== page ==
Six Suggested Summer Activities for Group Problem Solving
Summer vacation is a great time to take a break from schedules (in moderation!), go on a family vacation, review old skills, start new projects, and basically do things a little more slowly, a little bit differently. For preschool children with Autism and special needs, changes in routine can be somewhat challenging and scary. They often result in tantrums due to difficulty with orientation to time; manifesting in difficulty transitioning and problem solving.
Since both skills are needed for social communication proficiency, and changing routines are a part of life, especially in the summer, we need to address the child’s resiliency and ability to adapt. Getting creative about “teachable moments” should thus be foremost on the minds of parents and educators alike, especially this time of year!
The process and implementation can be fun and easier than you think! The trick is teaching problem solving “in action” i.e. within natural contexts. You only need to use what’s in the environment already, or mildly tweak it for maximum impact re: the “teachable moment”. As a speech therapist, I like to suggest/plan outings and play schemas that lend themselves to facilitating resiliency and subsequently transitioning and problem solving. Here are 6 suggested summer activities I recommend, that can be done in a group, depending on cognition, using a mixture of toys and “tech”….
1. Test out your acting skills
Reenact scenes from the classic book by Margaret Miller, Where Does It Go? You can act out the scenes in real time, taking photos to create a personalized book for the children to take home for show & tell. You can find it in libraries or on many a special educator’s shelf. It’s also here on Amazon. You can use the Juxtaposer iOS App for extra learning and homework!
2. Host a Tea Party
Have a “tea party” outside using actual props (toys, real food etc.) in conjunction with the classic iPad App, Toca Tea Party for extra practice!
3. Get to Work on the Assembly Line
Create an assembly line where the children get to make their own ice cream sundae or pizza bagel etc. (be mindful of food allergies/dietary restrictions and feeding issues!) and eat it in a different location…lots of steps to navigate! You can also use the free iOS App Sundae Maker and Email the finished product to boost episodic memory and self esteem!
4. The Art of Sabotage
Engage the children in water play using extra-large plastic bins or “kiddie” pools but secretly sabotage their instruments! Give them a pre-assigned mixture of working toys and non-working equipment: slotted spoons, cups with holes etc. and even throw in some items that don’t belong such as a sock, a crayon etc. Encourage the children to ask each other for help and brainstorm how to incorporate the problematic objects! You can record their answers using the free iOS App Furry Friend for extra fun!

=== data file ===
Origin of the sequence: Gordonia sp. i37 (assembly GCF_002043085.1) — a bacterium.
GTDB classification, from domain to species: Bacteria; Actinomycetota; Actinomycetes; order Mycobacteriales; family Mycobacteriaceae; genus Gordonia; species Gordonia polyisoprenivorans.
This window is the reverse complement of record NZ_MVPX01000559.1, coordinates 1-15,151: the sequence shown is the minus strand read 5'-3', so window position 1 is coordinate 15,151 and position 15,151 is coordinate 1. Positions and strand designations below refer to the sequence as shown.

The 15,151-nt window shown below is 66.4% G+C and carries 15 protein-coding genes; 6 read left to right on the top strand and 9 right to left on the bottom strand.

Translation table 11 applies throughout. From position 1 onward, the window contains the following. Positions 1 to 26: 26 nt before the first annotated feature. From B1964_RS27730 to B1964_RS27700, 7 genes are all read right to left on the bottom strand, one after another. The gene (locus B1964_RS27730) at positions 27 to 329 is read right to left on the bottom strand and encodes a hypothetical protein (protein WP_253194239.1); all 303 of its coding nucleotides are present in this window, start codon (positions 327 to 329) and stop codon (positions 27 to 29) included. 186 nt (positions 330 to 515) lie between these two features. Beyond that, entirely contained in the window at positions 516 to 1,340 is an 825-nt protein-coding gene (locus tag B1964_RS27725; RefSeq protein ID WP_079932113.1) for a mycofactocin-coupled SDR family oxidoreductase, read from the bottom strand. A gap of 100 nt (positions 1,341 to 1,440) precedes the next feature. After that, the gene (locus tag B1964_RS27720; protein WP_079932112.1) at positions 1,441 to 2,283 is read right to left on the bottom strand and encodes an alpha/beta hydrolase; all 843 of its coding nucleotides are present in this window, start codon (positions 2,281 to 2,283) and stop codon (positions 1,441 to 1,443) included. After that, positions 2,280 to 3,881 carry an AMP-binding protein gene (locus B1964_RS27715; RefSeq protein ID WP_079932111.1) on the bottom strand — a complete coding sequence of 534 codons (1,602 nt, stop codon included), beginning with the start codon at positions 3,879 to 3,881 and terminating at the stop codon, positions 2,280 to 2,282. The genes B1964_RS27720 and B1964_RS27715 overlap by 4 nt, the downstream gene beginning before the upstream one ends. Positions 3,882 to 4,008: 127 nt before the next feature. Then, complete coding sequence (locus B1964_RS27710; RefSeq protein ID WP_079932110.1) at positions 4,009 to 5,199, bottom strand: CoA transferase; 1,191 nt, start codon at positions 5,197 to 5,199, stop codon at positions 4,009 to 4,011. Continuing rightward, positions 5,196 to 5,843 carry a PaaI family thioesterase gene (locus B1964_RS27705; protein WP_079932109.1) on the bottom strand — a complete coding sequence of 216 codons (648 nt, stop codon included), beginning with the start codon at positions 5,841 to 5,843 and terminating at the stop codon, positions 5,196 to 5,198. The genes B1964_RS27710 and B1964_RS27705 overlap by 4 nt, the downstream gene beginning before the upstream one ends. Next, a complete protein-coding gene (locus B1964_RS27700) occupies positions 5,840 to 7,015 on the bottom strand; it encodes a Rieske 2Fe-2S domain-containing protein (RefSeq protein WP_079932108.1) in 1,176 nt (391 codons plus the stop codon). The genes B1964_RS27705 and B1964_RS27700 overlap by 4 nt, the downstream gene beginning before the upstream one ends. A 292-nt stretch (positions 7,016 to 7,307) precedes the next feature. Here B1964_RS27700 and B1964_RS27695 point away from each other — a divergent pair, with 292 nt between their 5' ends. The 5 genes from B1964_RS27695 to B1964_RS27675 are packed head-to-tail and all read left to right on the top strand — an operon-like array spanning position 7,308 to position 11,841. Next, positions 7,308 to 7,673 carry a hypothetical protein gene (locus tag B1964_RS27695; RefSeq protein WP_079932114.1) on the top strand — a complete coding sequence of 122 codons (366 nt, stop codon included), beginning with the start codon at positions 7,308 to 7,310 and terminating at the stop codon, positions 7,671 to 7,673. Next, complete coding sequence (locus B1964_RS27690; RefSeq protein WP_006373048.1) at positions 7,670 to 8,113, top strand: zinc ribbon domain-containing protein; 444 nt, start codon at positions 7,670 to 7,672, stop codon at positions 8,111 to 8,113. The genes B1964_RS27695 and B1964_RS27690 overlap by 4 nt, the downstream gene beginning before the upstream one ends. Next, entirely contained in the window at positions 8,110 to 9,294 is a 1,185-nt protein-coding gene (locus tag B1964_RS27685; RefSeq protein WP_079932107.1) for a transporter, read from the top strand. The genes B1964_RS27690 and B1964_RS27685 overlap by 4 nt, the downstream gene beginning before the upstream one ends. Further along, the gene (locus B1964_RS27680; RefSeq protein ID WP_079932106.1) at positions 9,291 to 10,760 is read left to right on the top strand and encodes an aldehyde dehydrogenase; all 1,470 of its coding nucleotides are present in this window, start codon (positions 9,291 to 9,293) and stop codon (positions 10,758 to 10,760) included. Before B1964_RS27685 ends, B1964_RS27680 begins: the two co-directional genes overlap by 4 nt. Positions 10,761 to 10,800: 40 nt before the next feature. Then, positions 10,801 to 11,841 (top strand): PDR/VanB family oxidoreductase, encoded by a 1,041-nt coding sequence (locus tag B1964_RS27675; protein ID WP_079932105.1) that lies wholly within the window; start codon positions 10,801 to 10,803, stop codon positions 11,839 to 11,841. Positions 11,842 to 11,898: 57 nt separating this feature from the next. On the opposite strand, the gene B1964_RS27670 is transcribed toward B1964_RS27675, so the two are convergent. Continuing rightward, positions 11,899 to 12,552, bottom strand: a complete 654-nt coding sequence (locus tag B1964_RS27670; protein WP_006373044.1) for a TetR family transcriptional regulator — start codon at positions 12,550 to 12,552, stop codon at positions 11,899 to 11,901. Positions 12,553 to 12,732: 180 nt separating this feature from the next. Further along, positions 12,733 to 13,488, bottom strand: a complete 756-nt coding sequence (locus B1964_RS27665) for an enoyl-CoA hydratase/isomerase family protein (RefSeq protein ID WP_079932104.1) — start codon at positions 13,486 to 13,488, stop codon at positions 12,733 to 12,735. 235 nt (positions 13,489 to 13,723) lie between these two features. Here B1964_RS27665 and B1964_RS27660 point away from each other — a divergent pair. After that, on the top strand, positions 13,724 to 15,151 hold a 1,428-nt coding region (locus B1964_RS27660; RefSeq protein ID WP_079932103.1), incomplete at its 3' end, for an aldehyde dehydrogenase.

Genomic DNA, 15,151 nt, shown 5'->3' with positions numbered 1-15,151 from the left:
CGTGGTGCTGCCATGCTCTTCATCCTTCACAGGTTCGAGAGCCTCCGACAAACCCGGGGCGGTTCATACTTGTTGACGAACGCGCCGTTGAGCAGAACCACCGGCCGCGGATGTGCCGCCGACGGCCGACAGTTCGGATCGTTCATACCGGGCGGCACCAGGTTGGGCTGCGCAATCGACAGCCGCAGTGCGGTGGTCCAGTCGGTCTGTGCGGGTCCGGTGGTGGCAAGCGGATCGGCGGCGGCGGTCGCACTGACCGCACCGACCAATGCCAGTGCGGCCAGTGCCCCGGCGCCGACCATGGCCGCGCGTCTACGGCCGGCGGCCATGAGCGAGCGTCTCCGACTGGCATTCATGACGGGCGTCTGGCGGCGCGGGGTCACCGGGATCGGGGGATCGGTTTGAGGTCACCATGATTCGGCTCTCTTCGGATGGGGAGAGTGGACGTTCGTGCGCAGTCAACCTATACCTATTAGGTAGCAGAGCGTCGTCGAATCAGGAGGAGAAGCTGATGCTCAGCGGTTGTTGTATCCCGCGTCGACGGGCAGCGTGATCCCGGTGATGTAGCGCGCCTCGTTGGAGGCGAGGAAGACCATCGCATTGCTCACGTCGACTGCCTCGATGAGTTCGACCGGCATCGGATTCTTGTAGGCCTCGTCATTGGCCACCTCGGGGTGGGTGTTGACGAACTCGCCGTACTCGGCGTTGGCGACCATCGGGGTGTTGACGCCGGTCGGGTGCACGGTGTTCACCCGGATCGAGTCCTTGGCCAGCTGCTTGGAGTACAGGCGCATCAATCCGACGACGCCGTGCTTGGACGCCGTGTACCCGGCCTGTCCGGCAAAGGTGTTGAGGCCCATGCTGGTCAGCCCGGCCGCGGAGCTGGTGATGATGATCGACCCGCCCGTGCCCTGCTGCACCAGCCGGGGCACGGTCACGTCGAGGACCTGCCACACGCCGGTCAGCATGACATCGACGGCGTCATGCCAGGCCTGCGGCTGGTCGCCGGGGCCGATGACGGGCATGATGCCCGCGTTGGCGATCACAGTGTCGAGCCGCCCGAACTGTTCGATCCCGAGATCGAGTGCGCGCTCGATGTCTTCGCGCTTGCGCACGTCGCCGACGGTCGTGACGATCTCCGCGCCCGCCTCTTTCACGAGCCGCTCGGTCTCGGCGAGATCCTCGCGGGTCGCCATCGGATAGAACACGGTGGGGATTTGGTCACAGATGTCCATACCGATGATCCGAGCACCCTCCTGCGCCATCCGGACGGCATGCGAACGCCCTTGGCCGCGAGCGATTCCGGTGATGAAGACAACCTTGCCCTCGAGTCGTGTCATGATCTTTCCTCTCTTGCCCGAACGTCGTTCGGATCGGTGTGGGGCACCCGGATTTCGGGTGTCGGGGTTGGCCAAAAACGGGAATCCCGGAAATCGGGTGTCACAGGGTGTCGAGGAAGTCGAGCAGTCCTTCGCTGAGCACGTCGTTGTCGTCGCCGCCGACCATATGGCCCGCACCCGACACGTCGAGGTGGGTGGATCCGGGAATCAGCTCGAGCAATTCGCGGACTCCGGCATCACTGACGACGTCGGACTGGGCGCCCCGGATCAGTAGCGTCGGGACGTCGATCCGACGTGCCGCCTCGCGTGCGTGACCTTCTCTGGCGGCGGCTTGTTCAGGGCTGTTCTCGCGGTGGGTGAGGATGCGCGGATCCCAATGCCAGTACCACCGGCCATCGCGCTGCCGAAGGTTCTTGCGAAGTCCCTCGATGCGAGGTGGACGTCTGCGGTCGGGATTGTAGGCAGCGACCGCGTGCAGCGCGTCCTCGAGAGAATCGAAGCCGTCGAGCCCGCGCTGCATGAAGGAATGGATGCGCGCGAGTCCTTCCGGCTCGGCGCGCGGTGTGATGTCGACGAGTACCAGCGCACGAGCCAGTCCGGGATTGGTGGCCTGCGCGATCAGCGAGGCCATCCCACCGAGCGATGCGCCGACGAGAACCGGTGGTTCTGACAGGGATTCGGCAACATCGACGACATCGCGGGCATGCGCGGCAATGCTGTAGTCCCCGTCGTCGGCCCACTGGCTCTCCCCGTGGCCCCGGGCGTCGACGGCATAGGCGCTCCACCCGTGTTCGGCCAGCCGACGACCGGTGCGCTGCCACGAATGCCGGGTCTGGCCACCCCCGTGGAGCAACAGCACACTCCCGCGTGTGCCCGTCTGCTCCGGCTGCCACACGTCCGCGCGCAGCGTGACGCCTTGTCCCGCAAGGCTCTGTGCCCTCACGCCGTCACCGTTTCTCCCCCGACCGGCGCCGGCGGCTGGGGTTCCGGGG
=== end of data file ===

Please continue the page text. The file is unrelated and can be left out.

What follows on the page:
5. Play “dress-up”
Use an assortment of clothes and themes. Make sure to have the children mix and match seasonal clothing and video them for later recall and discussion. You can even use the Fancy Nancy books and iOS App, either before or after the activity so it really “sticks”. Some children may enjoy reading Wacky Wednesday or Pinkalicious and the rest of that series instead. Others may like to play with Melissa and Doug’s Wooden Bear Family Dress-Up Puzzle for extra laughs!
6. Take a Scavenger Hunt
Plan a simple scavenger hunt for a few familiar items that “go together” and one which doesn’t, in terms of texture or object function (color and shape is too concrete!). Under supervision, the children can go searching in grocery stores, book stores, libraries, play grounds, and even the car, for the desired items.
Remember to take photos and have them explain their choices. The photos can be uploaded and shared, and even colored on and exported elsewhere. You can use an iPad App such as the free, easy to use Doodlelicious which lets you draw on top of your photos and even continue the conversation long after the activity is over!
Summer is a great time to get children out and about, and give children with Autism and/or special needs opportunities to expand their horizons and step outside their comfort zones. That’s really the only way to keep learning fresh, and keep progress going. The key to each “teachable moment” is making it humorous and fun!